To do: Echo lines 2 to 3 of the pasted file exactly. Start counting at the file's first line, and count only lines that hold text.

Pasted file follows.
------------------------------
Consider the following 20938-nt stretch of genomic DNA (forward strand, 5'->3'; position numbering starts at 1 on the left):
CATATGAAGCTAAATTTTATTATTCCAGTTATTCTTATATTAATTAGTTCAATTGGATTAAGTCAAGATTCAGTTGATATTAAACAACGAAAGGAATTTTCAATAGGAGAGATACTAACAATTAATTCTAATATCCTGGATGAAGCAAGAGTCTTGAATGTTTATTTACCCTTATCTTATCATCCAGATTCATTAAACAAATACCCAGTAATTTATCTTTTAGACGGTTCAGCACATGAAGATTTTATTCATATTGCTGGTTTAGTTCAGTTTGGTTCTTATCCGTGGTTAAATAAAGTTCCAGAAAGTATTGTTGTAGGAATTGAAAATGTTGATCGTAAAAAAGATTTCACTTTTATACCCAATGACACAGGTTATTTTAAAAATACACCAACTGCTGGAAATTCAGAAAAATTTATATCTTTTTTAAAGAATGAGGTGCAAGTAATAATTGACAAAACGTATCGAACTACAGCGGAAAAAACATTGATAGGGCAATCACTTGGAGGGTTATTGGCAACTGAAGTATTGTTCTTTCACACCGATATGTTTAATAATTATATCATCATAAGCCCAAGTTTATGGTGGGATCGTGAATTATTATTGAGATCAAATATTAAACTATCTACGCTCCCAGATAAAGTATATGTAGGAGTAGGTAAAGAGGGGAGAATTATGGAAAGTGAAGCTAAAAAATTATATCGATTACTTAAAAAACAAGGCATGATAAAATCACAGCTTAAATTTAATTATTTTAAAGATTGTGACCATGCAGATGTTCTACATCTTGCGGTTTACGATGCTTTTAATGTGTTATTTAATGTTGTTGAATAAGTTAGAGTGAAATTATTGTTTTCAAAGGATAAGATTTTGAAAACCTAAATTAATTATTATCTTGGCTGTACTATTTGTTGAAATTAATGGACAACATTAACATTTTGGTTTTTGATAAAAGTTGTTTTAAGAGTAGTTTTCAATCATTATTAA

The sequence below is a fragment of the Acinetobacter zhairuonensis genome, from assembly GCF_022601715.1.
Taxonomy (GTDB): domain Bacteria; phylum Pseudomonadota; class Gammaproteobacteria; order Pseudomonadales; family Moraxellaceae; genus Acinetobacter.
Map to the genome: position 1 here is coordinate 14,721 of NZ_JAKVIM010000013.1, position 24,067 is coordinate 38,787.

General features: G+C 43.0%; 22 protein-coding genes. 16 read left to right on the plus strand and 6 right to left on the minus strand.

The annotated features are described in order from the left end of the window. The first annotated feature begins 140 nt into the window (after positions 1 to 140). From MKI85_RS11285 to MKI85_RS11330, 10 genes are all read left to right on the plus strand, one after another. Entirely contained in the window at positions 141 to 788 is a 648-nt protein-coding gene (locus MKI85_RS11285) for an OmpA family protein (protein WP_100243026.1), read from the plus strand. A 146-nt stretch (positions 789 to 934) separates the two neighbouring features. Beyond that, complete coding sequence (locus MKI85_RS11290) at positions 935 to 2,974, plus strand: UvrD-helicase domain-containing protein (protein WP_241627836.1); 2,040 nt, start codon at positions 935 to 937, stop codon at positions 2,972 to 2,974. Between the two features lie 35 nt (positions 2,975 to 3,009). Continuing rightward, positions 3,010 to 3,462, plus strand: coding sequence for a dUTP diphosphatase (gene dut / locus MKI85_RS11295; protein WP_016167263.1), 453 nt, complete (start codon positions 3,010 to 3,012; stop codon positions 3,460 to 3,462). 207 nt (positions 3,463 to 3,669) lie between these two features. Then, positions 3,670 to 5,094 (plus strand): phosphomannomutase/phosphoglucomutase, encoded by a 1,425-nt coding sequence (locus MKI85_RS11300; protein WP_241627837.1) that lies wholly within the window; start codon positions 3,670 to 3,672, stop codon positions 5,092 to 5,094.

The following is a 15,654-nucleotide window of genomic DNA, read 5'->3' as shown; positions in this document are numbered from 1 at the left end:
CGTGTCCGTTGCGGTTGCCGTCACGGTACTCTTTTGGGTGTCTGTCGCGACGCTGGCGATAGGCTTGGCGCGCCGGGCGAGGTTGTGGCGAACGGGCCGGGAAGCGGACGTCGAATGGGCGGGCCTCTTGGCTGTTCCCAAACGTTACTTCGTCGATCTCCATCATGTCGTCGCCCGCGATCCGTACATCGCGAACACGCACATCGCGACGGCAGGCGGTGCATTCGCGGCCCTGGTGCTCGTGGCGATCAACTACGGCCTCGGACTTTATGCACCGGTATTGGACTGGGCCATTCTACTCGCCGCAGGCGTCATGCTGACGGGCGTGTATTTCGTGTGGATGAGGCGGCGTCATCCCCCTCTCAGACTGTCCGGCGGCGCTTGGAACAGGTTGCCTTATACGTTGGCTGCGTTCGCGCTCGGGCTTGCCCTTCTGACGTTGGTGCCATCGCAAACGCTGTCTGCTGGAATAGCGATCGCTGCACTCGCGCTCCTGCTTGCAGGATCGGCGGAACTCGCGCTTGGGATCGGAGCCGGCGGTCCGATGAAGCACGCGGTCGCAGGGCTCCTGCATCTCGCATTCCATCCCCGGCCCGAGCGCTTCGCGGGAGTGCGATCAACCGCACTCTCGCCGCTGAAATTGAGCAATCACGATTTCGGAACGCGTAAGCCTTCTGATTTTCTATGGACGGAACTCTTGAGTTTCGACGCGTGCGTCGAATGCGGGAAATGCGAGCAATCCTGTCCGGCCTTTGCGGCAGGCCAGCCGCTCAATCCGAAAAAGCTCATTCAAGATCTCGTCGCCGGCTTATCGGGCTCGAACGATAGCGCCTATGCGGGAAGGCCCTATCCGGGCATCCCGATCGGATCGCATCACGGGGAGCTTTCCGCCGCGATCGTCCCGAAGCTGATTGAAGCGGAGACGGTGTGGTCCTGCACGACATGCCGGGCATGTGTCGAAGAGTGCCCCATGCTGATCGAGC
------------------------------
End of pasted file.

CATATGAAGCTAAATTTTATTATTCCAGTTATTCTTATATTAATTAGTTCAATTGGATTAAGTCAAGATTCAGTTGATATTAAACAACGAAAGGAATTTTCAATAGGAGAGATACTAACAATTAATTCTAATATCCTGGATGAAGCAAGAGTCTTGAATGTTTATTTACCCTTATCTTATCATCCAGATTCATTAAACAAATACCCAGTAATTTATCTTTTAGACGGTTCAGCACATGAAGATTTTATTCATATTGCTGGTTTAGTTCAGTTTGGTTCTTATCCGTGGTTAAATAAAGTTCCAGAAAGTATTGTTGTAGGAATTGAAAATGTTGATCGTAAAAAAGATTTCACTTTTATACCCAATGACACAGGTTATTTTAAAAATACACCAACTGCTGGAAATTCAGAAAAATTTATATCTTTTTTAAAGAATGAGGTGCAAGTAATAATTGACAAAACGTATCGAACTACAGCGGAAAAAACATTGATAGGGCAATCACTTGGAGGGTTATTGGCAACTGAAGTATTGTTCTTTCACACCGATATGTTTAATAATTATATCATCATAAGCCCAAGTTTATGGTGGGATCGTGAATTATTATTGAGATCAAATATTAAACTATCTACGCTCCCAGATAAAGTATATGTAGGAGTAGGTAAAGAGGGGAGAATTATGGAAAGTGAAGCTAAAAAATTATATCGATTACTTAAAAAACAAGGCATGATAAAATCACAGCTTAAATTTAATTATTTTAAAGATTGTGACCATGCAGATGTTCTACATCTTGCGGTTTACGATGCTTTTAATGTGTTATTTAATGTTGTTGAATAAGTTAGAGTGAAATTATTGTTTTCAAAGGATAAGATTTTGAAAACCTAAATTAATTATTATCTTGGCTGTACTATTTGTTGAAATTAATGGACAACATTAACATTTTGGTTTTTGATAAAAGTTGTTTTAAGAGTAGTTTTCAATCATTATTAA

The sequence below is a fragment of the Acinetobacter zhairuonensis genome, from assembly GCF_022601715.1.